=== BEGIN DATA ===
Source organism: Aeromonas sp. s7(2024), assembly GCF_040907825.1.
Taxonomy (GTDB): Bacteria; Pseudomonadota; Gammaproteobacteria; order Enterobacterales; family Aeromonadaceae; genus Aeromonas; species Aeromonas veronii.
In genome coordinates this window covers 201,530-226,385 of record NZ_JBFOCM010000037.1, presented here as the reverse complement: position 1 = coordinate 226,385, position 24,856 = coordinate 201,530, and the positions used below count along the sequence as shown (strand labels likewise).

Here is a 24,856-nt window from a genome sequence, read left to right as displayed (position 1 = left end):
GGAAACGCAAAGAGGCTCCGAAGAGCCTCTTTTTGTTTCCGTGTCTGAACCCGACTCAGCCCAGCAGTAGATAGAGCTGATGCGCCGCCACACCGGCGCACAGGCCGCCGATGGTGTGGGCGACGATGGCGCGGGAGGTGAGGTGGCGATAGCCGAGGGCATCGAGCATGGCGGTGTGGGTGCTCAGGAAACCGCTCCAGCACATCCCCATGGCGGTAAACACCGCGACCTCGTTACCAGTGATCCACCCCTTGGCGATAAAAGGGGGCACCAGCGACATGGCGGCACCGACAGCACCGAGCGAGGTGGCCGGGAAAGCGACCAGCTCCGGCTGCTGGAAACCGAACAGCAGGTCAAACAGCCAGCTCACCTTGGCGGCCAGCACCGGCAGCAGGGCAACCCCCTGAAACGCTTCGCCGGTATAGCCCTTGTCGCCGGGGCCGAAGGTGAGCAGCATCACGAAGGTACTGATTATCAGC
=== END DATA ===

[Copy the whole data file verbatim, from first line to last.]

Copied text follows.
Source organism: Aeromonas sp. s7(2024), assembly GCF_040907825.1.
Taxonomy (GTDB): Bacteria; Pseudomonadota; Gammaproteobacteria; order Enterobacterales; family Aeromonadaceae; genus Aeromonas; species Aeromonas veronii.
In genome coordinates this window covers 201,530-226,385 of record NZ_JBFOCM010000037.1, presented here as the reverse complement: position 1 = coordinate 226,385, position 24,856 = coordinate 201,530, and the positions used below count along the sequence as shown (strand labels likewise).

Here is a 24,856-nt window from a genome sequence, read left to right as displayed (position 1 = left end):
GGAAACGCAAAGAGGCTCCGAAGAGCCTCTTTTTGTTTCCGTGTCTGAACCCGACTCAGCCCAGCAGTAGATAGAGCTGATGCGCCGCCACACCGGCGCACAGGCCGCCGATGGTGTGGGCGACGATGGCGCGGGAGGTGAGGTGGCGATAGCCGAGGGCATCGAGCATGGCGGTGTGGGTGCTCAGGAAACCGCTCCAGCACATCCCCATGGCGGTAAACACCGCGACCTCGTTACCAGTGATCCACCCCTTGGCGATAAAAGGGGGCACCAGCGACATGGCGGCACCGACAGCACCGAGCGAGGTGGCCGGGAAAGCGACCAGCTCCGGCTGCTGGAAACCGAACAGCAGGTCAAACAGCCAGCTCACCTTGGCGGCCAGCACCGGCAGCAGGGCAACCCCCTGAAACGCTTCGCCGGTATAGCCCTTGTCGCCGGGGCCGAAGGTGAGCAGCATCACGAAGGTACTGATTATCAGC